The COVID-19 pandemic has led an unprecedented number of groups to begin developing coronavirus vaccines. To track this response, researchers from the University of Notre Dame’s Center for Research Computing are recording details about the coronavirus vaccine candidates currently in development as well as the progress of those candidates via a new interactive online tool.
Dubbed the Vaccine Mapper, the free tool allows visitors to visualize everything from where the different vaccines are being developed around the world to the pre-clinical or clinical stages of development the vaccine candidates are currently in.
“Never has there been a time when several vaccine candidates have been worked on within months of the emergence of a new disease — let alone more than 100,” said Geoffrey Siwo, assistant research professor of biological sciences, scientific lead of Vaccine Mapper and affiliated member of the Eck Institute for Global Health. “Knowing that successful vaccines typically take more than a decade to develop, the Vaccine Mapper was developed to give a global picture of the various vaccine designs being explored so that developers and funders can seek strategic collaborations, share knowledge and identify redundancies and gaps in the whole field as they all work toward a common goal — find a safe and effective COVID-19 vaccine.”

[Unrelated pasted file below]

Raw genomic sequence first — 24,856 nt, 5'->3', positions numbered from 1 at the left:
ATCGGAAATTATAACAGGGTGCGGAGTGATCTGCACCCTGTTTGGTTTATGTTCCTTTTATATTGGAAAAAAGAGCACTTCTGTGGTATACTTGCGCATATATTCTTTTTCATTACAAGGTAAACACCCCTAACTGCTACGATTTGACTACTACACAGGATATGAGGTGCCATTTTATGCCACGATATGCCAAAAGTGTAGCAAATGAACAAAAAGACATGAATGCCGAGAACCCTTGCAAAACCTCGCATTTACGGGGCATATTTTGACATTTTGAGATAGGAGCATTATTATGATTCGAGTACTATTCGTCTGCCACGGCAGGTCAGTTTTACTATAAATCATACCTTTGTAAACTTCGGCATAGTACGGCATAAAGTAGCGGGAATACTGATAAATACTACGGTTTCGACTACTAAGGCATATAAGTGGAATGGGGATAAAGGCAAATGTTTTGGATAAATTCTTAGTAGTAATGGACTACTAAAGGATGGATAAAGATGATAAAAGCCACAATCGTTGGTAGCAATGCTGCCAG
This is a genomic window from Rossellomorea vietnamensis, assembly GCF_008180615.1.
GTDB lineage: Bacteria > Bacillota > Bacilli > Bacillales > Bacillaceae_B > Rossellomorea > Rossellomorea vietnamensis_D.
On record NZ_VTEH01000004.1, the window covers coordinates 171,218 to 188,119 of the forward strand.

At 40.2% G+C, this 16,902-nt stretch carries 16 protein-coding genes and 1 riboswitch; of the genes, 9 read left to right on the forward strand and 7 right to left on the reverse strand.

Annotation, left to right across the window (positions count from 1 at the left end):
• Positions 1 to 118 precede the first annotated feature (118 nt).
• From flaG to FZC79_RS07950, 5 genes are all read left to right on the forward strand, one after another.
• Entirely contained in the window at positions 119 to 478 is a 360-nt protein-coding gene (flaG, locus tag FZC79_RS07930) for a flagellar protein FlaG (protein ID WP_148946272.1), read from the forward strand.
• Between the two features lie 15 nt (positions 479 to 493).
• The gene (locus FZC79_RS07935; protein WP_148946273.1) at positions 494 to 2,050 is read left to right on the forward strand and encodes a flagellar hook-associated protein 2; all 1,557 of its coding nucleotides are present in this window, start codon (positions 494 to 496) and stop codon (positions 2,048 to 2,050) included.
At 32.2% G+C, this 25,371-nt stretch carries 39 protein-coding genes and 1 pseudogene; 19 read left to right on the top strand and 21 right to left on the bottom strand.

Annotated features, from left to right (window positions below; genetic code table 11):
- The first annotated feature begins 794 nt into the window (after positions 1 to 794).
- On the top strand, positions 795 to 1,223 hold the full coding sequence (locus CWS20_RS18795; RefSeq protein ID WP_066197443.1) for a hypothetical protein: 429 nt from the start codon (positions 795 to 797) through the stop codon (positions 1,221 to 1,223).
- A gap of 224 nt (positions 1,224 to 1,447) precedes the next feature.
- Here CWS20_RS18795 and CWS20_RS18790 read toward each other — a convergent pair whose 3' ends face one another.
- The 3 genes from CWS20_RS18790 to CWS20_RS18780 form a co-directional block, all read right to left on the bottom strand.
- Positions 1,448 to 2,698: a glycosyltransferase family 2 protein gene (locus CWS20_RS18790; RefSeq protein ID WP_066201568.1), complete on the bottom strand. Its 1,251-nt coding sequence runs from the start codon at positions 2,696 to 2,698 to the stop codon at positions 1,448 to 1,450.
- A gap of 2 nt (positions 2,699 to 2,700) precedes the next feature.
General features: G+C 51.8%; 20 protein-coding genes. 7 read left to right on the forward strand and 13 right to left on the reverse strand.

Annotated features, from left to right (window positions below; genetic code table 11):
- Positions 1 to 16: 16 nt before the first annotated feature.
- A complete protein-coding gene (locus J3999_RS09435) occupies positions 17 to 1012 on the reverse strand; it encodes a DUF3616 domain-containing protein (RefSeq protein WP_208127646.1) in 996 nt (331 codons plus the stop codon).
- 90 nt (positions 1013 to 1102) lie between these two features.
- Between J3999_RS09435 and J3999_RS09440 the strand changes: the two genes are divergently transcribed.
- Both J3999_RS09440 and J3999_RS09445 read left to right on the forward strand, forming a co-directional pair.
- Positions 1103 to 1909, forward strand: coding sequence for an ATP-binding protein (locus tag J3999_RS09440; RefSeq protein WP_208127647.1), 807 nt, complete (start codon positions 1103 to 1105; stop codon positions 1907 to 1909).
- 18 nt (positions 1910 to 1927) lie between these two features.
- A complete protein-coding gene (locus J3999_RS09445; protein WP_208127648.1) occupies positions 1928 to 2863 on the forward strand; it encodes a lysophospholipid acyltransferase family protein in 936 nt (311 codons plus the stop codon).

The Vaccine Mapper provides key scientific information about the different vaccine candidates, which could influence their immunological effects, manufacturing requirements and stability. Through interactive charts, the Vaccine Mapper provides details on the percent of candidates that are using various development platforms or targeted proteins, the vaccine delivery system, and delivery route. Those charts then allow users to filter and visualize different combinations of the three indicators developers are using.
Using the tool, vaccine developers could potentially identify those using similar or differing vaccine development methods as well as see the stage of development competing vaccine candidates are in. Additionally, users can see the number and name of the vaccine developers that fall within the criteria they select as well as where their clinical trial candidate pools may be. This could assist different vaccine developers to see synergies in their approaches and learn from each other.
“Not many vaccine candidates are likely to make it to market, and the vaccine developers know that. This online tool offers a unique knowledge base to show funders and developers where vaccine candidates fail or succeed in the development process, potentially giving them an opportunity to learn from the other candidates and enhance their own process through collaboration,” said Milan Budhathoki, GIS specialist at Notre Dame’s Center for Social Science Research and software lead of Vaccine Mapper.
Vaccine Mapper utilizes public information on coronavirus vaccines pulled from multiple resources, including the World Health Organization, the Milken Institute and the global coronavirus cases map from Johns Hopkins University. To view and interact with the platform, which is being updated daily, visit vaccinemapper.nd.edu.
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